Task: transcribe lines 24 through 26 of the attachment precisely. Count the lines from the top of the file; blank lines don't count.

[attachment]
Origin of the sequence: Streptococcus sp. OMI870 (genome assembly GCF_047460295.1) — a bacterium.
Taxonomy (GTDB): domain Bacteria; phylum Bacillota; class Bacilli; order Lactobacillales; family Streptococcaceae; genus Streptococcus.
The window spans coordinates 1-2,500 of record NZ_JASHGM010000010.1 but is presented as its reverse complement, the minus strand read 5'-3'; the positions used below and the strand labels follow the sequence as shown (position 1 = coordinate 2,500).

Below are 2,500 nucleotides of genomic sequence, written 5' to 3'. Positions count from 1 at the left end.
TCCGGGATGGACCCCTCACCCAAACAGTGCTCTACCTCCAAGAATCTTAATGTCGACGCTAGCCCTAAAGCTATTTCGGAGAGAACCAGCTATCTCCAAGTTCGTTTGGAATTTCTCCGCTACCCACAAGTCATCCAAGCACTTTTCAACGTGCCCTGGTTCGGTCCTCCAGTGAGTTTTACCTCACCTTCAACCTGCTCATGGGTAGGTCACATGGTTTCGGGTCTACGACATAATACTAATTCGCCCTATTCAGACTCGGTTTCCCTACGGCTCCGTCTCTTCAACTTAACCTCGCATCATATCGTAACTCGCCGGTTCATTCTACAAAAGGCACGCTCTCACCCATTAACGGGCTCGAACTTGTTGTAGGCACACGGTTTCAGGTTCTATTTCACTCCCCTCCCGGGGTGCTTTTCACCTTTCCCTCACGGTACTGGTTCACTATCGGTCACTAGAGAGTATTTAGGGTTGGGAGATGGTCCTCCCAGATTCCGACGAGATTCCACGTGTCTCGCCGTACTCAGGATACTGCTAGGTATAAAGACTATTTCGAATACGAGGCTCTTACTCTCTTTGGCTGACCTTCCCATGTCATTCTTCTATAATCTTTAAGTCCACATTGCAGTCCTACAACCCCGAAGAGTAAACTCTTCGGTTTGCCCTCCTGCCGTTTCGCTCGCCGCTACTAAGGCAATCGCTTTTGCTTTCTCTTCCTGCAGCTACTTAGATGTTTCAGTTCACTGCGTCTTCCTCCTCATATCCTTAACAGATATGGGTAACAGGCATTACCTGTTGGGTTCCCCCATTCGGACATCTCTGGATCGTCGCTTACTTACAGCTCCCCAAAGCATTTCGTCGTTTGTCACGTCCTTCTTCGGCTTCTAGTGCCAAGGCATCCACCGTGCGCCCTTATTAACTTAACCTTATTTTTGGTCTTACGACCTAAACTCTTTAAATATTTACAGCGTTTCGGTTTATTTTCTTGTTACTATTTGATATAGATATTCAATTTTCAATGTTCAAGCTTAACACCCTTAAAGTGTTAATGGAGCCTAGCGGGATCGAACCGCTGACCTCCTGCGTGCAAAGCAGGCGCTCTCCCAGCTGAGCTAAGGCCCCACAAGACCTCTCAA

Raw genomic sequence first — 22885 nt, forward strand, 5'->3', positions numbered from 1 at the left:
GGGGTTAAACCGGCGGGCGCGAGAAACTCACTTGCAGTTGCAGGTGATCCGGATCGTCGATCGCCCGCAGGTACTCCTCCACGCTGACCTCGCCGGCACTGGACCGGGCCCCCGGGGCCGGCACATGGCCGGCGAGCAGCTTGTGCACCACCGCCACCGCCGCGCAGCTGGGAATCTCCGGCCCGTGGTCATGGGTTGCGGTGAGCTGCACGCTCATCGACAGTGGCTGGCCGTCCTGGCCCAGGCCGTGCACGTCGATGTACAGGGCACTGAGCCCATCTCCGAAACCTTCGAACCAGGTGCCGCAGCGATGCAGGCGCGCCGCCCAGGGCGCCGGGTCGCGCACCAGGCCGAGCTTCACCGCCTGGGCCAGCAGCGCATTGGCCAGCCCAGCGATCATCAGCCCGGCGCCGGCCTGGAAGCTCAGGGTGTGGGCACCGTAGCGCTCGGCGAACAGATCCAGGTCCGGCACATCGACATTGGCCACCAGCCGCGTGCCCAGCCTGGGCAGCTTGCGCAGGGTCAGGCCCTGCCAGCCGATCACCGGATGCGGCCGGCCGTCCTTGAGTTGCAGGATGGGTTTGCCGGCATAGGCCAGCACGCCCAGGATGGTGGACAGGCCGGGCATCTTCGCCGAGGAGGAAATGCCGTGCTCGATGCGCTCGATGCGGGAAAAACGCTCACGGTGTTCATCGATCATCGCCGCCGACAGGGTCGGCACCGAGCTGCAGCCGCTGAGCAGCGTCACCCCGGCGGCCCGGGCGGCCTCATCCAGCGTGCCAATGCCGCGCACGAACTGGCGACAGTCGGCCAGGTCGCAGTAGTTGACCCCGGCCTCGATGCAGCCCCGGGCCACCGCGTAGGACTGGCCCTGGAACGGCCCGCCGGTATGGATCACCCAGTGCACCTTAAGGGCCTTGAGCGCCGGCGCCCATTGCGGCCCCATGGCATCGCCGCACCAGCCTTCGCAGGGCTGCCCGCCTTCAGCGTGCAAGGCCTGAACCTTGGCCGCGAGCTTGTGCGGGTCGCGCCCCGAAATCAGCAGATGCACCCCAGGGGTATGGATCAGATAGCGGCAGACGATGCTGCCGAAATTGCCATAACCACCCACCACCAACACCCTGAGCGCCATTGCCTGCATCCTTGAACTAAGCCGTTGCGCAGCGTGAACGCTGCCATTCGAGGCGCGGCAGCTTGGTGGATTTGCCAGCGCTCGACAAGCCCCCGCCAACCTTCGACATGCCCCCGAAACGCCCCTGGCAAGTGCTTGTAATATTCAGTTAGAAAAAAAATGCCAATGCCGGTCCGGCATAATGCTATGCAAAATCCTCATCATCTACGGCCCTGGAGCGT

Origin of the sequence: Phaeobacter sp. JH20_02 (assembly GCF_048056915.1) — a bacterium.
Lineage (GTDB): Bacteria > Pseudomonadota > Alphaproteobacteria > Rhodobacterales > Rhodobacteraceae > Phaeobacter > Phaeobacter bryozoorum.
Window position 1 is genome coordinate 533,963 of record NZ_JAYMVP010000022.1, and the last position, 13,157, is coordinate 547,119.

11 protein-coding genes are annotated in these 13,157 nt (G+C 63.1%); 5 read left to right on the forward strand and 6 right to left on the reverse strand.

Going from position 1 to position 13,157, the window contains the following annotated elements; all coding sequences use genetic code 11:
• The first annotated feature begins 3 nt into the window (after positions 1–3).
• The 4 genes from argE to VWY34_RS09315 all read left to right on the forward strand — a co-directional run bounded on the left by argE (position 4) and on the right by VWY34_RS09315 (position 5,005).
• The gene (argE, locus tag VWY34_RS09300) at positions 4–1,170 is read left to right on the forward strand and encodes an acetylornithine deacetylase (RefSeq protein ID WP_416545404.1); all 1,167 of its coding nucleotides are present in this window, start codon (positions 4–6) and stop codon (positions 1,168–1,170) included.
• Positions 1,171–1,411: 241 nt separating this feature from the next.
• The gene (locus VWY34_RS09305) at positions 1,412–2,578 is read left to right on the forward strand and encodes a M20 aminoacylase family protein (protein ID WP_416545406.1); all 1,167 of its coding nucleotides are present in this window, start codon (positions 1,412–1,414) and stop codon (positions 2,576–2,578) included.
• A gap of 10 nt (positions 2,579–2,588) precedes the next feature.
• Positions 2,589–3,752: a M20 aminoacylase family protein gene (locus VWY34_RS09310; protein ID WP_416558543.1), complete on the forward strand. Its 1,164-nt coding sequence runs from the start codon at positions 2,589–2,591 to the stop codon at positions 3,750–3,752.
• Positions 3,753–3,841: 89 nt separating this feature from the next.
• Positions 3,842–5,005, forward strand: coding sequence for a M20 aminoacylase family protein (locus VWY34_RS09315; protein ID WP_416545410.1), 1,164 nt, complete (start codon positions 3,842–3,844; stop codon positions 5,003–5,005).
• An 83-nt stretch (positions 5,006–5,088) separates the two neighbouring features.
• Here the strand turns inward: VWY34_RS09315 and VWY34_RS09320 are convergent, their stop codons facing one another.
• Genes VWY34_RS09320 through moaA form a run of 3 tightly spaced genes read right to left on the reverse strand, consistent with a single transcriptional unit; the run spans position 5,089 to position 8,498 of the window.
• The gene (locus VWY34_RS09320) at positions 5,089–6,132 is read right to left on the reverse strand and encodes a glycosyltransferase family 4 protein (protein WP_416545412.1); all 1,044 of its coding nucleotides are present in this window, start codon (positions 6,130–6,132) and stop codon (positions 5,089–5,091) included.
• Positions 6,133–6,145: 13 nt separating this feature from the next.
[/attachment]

• Genes VWY34_RS09320 through moaA form a run of 3 tightly spaced genes read right to left on the reverse strand, consistent with a single transcriptional unit; the run spans position 5,089 to position 8,498 of the window.
• The gene (locus VWY34_RS09320) at positions 5,089–6,132 is read right to left on the reverse strand and encodes a glycosyltransferase family 4 protein (protein WP_416545412.1); all 1,044 of its coding nucleotides are present in this window, start codon (positions 6,130–6,132) and stop codon (positions 5,089–5,091) included.
• Positions 6,133–6,145: 13 nt separating this feature from the next.